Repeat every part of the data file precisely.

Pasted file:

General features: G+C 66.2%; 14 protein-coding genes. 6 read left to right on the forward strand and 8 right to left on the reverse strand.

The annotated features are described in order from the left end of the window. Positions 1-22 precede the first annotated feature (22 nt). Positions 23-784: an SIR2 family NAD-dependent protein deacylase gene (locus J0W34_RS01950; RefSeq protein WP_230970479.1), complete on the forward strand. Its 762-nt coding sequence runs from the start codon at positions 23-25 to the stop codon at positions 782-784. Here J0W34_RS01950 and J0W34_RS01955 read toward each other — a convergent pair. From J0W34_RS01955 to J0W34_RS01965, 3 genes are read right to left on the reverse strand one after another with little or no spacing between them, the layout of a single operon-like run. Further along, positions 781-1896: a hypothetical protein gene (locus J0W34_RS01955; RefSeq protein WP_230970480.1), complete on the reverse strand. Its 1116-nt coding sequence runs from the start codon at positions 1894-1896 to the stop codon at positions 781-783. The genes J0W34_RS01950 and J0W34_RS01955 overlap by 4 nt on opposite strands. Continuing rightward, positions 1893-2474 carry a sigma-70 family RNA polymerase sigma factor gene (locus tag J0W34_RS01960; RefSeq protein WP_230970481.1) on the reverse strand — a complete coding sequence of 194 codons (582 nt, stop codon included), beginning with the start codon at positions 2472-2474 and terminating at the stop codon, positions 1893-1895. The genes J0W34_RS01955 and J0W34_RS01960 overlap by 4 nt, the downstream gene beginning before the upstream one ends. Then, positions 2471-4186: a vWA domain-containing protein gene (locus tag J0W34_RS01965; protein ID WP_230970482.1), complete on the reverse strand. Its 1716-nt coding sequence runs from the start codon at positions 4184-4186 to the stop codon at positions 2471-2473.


General features: G+C 66.2%; 14 protein-coding genes. 6 read left to right on the forward strand and 8 right to left on the reverse strand.

The annotated features are described in order from the left end of the window. Positions 1-22 precede the first annotated feature (22 nt). Positions 23-784: an SIR2 family NAD-dependent protein deacylase gene (locus J0W34_RS01950; RefSeq protein WP_230970479.1), complete on the forward strand. Its 762-nt coding sequence runs from the start codon at positions 23-25 to the stop codon at positions 782-784. Here J0W34_RS01950 and J0W34_RS01955 read toward each other — a convergent pair. From J0W34_RS01955 to J0W34_RS01965, 3 genes are read right to left on the reverse strand one after another with little or no spacing between them, the layout of a single operon-like run. Further along, positions 781-1896: a hypothetical protein gene (locus J0W34_RS01955; RefSeq protein WP_230970480.1), complete on the reverse strand. Its 1116-nt coding sequence runs from the start codon at positions 1894-1896 to the stop codon at positions 781-783. The genes J0W34_RS01950 and J0W34_RS01955 overlap by 4 nt on opposite strands. Continuing rightward, positions 1893-2474 carry a sigma-70 family RNA polymerase sigma factor gene (locus tag J0W34_RS01960; RefSeq protein WP_230970481.1) on the reverse strand — a complete coding sequence of 194 codons (582 nt, stop codon included), beginning with the start codon at positions 2472-2474 and terminating at the stop codon, positions 1893-1895. The genes J0W34_RS01955 and J0W34_RS01960 overlap by 4 nt, the downstream gene beginning before the upstream one ends. Then, positions 2471-4186: a vWA domain-containing protein gene (locus tag J0W34_RS01965; protein ID WP_230970482.1), complete on the reverse strand. Its 1716-nt coding sequence runs from the start codon at positions 4184-4186 to the stop codon at positions 2471-2473.